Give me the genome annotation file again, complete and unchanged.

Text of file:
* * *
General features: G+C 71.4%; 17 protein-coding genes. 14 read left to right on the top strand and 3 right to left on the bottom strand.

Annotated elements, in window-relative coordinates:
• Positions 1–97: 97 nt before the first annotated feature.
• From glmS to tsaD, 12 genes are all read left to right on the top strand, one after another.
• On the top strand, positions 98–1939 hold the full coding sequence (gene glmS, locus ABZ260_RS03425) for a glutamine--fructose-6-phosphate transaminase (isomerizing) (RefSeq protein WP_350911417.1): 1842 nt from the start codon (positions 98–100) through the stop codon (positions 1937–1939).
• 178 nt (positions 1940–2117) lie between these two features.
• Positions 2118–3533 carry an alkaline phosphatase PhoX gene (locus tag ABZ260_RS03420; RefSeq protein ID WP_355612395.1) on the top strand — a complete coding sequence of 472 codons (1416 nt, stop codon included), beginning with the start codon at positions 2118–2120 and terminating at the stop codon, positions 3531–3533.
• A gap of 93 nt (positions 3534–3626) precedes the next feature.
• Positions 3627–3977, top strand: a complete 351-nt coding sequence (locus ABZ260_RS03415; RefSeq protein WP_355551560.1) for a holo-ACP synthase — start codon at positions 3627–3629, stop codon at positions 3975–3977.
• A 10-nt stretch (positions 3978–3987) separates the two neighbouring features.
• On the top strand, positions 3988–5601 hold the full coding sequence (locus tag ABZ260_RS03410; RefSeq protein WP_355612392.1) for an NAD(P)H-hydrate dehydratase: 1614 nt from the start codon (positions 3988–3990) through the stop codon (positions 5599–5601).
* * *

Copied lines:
General features: G+C 71.4%; 17 protein-coding genes. 14 read left to right on the top strand and 3 right to left on the bottom strand.

Annotated elements, in window-relative coordinates:
• Positions 1–97: 97 nt before the first annotated feature.
• From glmS to tsaD, 12 genes are all read left to right on the top strand, one after another.
• On the top strand, positions 98–1939 hold the full coding sequence (gene glmS, locus ABZ260_RS03425) for a glutamine--fructose-6-phosphate transaminase (isomerizing) (RefSeq protein WP_350911417.1): 1842 nt from the start codon (positions 98–100) through the stop codon (positions 1937–1939).
• 178 nt (positions 1940–2117) lie between these two features.
• Positions 2118–3533 carry an alkaline phosphatase PhoX gene (locus tag ABZ260_RS03420; RefSeq protein ID WP_355612395.1) on the top strand — a complete coding sequence of 472 codons (1416 nt, stop codon included), beginning with the start codon at positions 2118–2120 and terminating at the stop codon, positions 3531–3533.
• A gap of 93 nt (positions 3534–3626) precedes the next feature.
• Positions 3627–3977, top strand: a complete 351-nt coding sequence (locus ABZ260_RS03415; RefSeq protein WP_355551560.1) for a holo-ACP synthase — start codon at positions 3627–3629, stop codon at positions 3975–3977.
• A 10-nt stretch (positions 3978–3987) separates the two neighbouring features.
• On the top strand, positions 3988–5601 hold the full coding sequence (locus tag ABZ260_RS03410; RefSeq protein WP_355612392.1) for an NAD(P)H-hydrate dehydratase: 1614 nt from the start codon (positions 3988–3990) through the stop codon (positions 5599–5601).